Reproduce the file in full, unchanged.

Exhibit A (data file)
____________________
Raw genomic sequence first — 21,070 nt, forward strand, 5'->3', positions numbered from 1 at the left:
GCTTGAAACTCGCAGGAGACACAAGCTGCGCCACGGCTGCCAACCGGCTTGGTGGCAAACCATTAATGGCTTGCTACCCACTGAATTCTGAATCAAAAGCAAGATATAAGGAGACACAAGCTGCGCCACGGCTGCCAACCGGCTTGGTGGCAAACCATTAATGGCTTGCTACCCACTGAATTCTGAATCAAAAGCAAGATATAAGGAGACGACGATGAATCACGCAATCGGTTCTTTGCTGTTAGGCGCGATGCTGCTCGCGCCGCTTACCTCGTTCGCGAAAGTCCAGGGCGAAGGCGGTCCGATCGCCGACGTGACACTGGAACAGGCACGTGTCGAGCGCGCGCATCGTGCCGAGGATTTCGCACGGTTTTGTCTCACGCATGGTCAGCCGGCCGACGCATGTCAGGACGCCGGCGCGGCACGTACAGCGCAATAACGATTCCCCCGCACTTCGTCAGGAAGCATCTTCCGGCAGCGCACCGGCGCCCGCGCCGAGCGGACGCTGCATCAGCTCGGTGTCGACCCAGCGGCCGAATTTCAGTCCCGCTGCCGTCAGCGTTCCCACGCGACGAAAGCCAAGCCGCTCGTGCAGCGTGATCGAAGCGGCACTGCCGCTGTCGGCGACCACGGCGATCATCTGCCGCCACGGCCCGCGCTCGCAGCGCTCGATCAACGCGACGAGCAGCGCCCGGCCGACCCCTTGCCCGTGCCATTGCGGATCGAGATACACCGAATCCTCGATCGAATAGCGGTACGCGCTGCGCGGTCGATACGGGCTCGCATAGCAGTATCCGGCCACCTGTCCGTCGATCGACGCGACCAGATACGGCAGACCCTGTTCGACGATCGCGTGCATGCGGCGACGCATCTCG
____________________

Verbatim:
Raw genomic sequence first — 21,070 nt, forward strand, 5'->3', positions numbered from 1 at the left:
GCTTGAAACTCGCAGGAGACACAAGCTGCGCCACGGCTGCCAACCGGCTTGGTGGCAAACCATTAATGGCTTGCTACCCACTGAATTCTGAATCAAAAGCAAGATATAAGGAGACACAAGCTGCGCCACGGCTGCCAACCGGCTTGGTGGCAAACCATTAATGGCTTGCTACCCACTGAATTCTGAATCAAAAGCAAGATATAAGGAGACGACGATGAATCACGCAATCGGTTCTTTGCTGTTAGGCGCGATGCTGCTCGCGCCGCTTACCTCGTTCGCGAAAGTCCAGGGCGAAGGCGGTCCGATCGCCGACGTGACACTGGAACAGGCACGTGTCGAGCGCGCGCATCGTGCCGAGGATTTCGCACGGTTTTGTCTCACGCATGGTCAGCCGGCCGACGCATGTCAGGACGCCGGCGCGGCACGTACAGCGCAATAACGATTCCCCCGCACTTCGTCAGGAAGCATCTTCCGGCAGCGCACCGGCGCCCGCGCCGAGCGGACGCTGCATCAGCTCGGTGTCGACCCAGCGGCCGAATTTCAGTCCCGCTGCCGTCAGCGTTCCCACGCGACGAAAGCCAAGCCGCTCGTGCAGCGTGATCGAAGCGGCACTGCCGCTGTCGGCGACCACGGCGATCATCTGCCGCCACGGCCCGCGCTCGCAGCGCTCGATCAACGCGACGAGCAGCGCCCGGCCGACCCCTTGCCCGTGCCATTGCGGATCGAGATACACCGAATCCTCGATCGAATAGCGGTACGCGCTGCGCGGTCGATACGGGCTCGCATAGCAGTATCCGGCCACCTGTCCGTCGATCGACGCGACCAGATACGGCAGACCCTGTTCGACGATCGCGTGCATGCGGCGACGCATCTCG